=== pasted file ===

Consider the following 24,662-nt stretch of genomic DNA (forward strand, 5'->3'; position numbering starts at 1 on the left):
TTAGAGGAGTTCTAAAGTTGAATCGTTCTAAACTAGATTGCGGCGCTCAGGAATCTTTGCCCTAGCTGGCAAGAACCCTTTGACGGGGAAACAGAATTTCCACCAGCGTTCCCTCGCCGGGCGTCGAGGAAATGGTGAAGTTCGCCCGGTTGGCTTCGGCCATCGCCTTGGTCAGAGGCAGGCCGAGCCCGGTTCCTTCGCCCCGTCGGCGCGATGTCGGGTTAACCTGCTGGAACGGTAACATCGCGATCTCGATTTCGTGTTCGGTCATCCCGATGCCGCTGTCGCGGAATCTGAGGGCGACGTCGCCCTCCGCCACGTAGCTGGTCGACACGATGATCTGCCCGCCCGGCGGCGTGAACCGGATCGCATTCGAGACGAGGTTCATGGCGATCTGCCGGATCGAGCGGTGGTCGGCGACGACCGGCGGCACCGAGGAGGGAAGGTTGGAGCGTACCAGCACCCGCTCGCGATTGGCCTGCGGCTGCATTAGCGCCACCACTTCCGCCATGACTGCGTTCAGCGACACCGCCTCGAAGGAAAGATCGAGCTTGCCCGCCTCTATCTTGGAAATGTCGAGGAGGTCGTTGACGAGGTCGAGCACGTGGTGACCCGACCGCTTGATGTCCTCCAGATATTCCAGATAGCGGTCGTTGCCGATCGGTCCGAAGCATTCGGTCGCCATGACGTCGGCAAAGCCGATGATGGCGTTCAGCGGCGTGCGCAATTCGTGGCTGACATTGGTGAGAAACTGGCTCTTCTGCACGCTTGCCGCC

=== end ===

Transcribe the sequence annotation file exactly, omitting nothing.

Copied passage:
Consider the following 24,662-nt stretch of genomic DNA (forward strand, 5'->3'; position numbering starts at 1 on the left):
TTAGAGGAGTTCTAAAGTTGAATCGTTCTAAACTAGATTGCGGCGCTCAGGAATCTTTGCCCTAGCTGGCAAGAACCCTTTGACGGGGAAACAGAATTTCCACCAGCGTTCCCTCGCCGGGCGTCGAGGAAATGGTGAAGTTCGCCCGGTTGGCTTCGGCCATCGCCTTGGTCAGAGGCAGGCCGAGCCCGGTTCCTTCGCCCCGTCGGCGCGATGTCGGGTTAACCTGCTGGAACGGTAACATCGCGATCTCGATTTCGTGTTCGGTCATCCCGATGCCGCTGTCGCGGAATCTGAGGGCGACGTCGCCCTCCGCCACGTAGCTGGTCGACACGATGATCTGCCCGCCCGGCGGCGTGAACCGGATCGCATTCGAGACGAGGTTCATGGCGATCTGCCGGATCGAGCGGTGGTCGGCGACGACCGGCGGCACCGAGGAGGGAAGGTTGGAGCGTACCAGCACCCGCTCGCGATTGGCCTGCGGCTGCATTAGCGCCACCACTTCCGCCATGACTGCGTTCAGCGACACCGCCTCGAAGGAAAGATCGAGCTTGCCCGCCTCTATCTTGGAAATGTCGAGGAGGTCGTTGACGAGGTCGAGCACGTGGTGACCCGACCGCTTGATGTCCTCCAGATATTCCAGATAGCGGTCGTTGCCGATCGGTCCGAAGCATTCGGTCGCCATGACGTCGGCAAAGCCGATGATGGCGTTCAGCGGCGTGCGCAATTCGTGGCTGACATTGGTGAGAAACTGGCTCTTCTGCACGCTTGCCGCC